Wednesday, February 2, 2011

What to look forward to in 2011: Books

This year may not have another Hunger Games, but it will have equally devastating dystopian novels, as we surely near a change in our world's political climate. But, of course, some of them will not be dystopian. Here's a look at some of the books we are eagerly awaiting this year.

The Legacy
Gemma Malley
Jan. 4
I know this is already out. I completely forgot about this, which is why I need this blog, to keep myself up to date. But this concludes the trilogy of The Declaration and The Resistance, all about immortality and power and the lengths people go to in search of it and in keeping of it. There is much more in terms of theme that run through these books, and they're written with high quality language and an understanding of pace and gripping thrills.

When the Killing's Done
T.C. Boyle
Feb. 22
This book will present themes of what is right in terms of animal rights and natural habitats. Off the Santa Barbara coast, a female biologist tries to keep non-native dangerous, invasive species from killing off native species. Her mission is proved complicated by a local businessman and his hippie folk-singing girlfriend, who want to protect the non-native species and think they have natural rights to be there. This should be another wonderful, strong female protagonist to set off 2011.

Elizabeth I
Margaret George
Apr. 5
With the glory of George's other detailed, historically accurate novels, making untouchable historical figures into unique, deeply flawed, deeply human characters, fleshed out through first person point of view, at last the long-awaited Elizabeth I arrives in stores. It's been 4 years since her last novel Helen of Troy, ancient and beautiful and timeless as the subject herself. If you've never read a Margaret George novel, now's the time. Each novel is researched thoroughly, not only through historical documents but also through physical journeys to where these people had been. George literally follows their footsteps to see what they saw. Her next masterpiece will be a novel from Boudicca's point of view, which I'm extremely pumped about.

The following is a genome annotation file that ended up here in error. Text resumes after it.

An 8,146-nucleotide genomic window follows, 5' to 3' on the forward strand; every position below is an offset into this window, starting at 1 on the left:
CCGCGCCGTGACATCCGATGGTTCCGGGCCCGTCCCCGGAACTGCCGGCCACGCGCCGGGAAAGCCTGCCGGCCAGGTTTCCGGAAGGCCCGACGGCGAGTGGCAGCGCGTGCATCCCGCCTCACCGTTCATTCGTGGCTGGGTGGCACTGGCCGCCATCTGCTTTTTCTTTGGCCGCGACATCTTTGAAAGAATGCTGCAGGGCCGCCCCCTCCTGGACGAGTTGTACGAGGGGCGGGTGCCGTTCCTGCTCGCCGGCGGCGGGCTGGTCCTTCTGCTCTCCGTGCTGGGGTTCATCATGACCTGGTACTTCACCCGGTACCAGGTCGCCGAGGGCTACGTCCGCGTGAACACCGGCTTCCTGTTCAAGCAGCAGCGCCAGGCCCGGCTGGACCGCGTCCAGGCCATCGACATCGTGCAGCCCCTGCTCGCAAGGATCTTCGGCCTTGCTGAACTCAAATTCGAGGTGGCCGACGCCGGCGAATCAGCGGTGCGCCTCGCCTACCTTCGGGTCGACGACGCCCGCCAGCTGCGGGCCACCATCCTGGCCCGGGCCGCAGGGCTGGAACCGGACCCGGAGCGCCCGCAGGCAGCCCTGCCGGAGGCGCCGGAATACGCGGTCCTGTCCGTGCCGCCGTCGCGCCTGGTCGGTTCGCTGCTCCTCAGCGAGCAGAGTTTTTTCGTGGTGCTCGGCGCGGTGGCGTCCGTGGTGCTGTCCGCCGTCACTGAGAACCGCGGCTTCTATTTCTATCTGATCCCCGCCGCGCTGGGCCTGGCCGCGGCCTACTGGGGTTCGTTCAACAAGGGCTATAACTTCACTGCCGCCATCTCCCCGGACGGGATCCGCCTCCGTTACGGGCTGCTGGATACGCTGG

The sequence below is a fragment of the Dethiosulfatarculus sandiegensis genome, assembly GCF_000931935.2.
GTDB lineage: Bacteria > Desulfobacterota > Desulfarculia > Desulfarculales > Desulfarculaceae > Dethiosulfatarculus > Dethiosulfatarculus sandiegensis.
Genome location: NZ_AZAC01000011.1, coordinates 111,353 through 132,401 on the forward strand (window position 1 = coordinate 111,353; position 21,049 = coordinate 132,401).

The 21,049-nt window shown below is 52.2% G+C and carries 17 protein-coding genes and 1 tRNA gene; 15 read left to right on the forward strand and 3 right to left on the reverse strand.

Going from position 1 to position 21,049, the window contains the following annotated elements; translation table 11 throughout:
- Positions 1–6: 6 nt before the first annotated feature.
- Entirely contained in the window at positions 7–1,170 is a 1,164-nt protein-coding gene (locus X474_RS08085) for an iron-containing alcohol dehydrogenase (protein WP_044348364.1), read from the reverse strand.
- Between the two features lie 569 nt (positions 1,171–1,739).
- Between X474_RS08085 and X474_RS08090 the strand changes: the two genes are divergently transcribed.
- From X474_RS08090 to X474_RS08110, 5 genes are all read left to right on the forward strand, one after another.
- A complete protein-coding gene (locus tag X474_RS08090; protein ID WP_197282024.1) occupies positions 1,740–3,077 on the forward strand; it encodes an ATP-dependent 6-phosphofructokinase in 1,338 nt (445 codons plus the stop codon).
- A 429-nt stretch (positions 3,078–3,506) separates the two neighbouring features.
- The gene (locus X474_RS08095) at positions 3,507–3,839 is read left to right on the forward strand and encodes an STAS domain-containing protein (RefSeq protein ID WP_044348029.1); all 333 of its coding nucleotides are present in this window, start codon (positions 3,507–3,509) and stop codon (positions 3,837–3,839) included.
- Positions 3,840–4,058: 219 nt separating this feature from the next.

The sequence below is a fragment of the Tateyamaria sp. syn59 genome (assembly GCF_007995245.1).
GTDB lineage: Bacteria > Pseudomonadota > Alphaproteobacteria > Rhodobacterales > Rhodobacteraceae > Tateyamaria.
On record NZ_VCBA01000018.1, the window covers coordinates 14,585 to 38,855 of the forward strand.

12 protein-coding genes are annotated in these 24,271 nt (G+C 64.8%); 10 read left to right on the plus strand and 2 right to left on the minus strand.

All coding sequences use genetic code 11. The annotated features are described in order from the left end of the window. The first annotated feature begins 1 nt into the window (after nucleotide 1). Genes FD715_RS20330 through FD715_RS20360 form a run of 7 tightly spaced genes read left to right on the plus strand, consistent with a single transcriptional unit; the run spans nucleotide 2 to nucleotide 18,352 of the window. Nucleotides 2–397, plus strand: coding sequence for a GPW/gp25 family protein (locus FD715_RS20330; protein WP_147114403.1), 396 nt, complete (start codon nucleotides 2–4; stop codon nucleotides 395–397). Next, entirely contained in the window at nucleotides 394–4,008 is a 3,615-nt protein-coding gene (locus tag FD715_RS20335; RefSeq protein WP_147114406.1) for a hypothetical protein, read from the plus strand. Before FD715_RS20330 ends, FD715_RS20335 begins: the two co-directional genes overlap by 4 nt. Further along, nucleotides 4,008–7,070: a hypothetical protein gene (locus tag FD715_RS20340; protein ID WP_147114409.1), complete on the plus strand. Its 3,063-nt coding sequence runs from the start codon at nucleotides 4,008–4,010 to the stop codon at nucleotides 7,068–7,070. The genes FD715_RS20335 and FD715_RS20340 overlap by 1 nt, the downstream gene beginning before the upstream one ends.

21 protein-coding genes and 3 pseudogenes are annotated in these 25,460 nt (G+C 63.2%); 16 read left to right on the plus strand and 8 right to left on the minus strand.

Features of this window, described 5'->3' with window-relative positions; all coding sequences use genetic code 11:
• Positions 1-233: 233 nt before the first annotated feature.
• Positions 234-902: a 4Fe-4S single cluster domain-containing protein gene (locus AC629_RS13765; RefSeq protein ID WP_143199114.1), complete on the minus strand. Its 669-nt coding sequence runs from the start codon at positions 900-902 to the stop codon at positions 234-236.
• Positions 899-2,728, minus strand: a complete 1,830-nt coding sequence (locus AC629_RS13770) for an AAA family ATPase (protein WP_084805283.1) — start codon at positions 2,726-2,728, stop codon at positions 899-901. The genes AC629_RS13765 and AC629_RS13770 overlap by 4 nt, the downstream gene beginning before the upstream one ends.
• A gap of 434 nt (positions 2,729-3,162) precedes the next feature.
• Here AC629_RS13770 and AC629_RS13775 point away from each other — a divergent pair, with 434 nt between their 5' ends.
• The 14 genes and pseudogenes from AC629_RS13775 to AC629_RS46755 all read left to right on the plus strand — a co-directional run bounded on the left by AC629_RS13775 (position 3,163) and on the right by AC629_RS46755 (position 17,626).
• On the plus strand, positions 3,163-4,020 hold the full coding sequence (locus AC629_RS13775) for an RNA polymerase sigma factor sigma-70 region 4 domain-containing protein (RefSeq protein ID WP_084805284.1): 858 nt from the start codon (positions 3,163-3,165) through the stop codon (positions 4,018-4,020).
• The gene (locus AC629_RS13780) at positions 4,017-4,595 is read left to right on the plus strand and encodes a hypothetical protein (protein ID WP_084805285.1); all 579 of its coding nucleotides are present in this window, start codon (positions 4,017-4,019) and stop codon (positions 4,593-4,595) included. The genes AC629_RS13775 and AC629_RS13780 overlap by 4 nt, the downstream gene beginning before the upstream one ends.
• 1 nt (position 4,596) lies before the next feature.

The Uncoupling
Meg Wolitzer
Apr. 5
If you've ever read Lysistrata, congratulations, you've read early feminist literature from Greece, where women know their power and use it (and it comes in the form of sex, which they will not have until the men stop the Peloponnesian War). The women of a small town of New Jersey become inspired by the high school drama club's production of the ancient play, and do the same in our time. Rather than using sex, though, for a purpose and power; it's instead looking to be an examination of relationships without sex. The premise is an exciting one, and I'm glad that the ancient play is getting recognition, but it's up in the air in how it will actually turn out. It could go either way.

Tina Fey
Apr. 5
Who doesn't love Tina Fey? Aside from Betty White, she's America's sweetheart. Well, we're gonna love her even more with the release of this book, an in depth look at her life in a collection of essays, from her childhood to her recent days at work. It'll likely take me a long time to read it because of all the laugh breaks I'll have to take.

Caleb's Crossing
Geraldine Brooks
May 3
This takes place in the 1660s. WOOHOO! Already sounds good. Apparently it follows the story of the first Native American man who graduates from Harvard and intermingles with a Puritan minister's daughter. Uh-oh. Star-crossed friends or maybe lovers? Can this tale be original despite the questionably-original plotline with historical basis? Whatever this is, it sounds like it will actually be more about assimilation and being able to balance tow cultures and going against the social norm. It will combine traditions, expectations, willpower, and individualism.

The Submission
Amy Waldman
Aug. 2
This will surely be of social turbulence. A touchy subject these days is the role of Muslims in Western society. Many see the entire group as terrorists, and this novel is here to expel that horrible myth. The designer of a terrorist attack memorial turns out to be a Muslim but American. The novel will deal with the prejudice of Americans, probably in a variety of ways. Of course, when we leave the novel, not all of characters will be changed. Some will remain prejudice and stubborn in their ignorance. We will see through multiple points of view, creating a more open and understanding novel.

In Other Worlds: Science-Fiction and the Human Imagination
Margaret Atwood
Not quite sure, but I do know Lady Atwood is finishing this up right now. It sounds like it's either a collection of critical essays or Sci-Fi creative essays. Not sure. When I know more info, I'll let you know.

Whatever Neil Gaiman cranks out this year.

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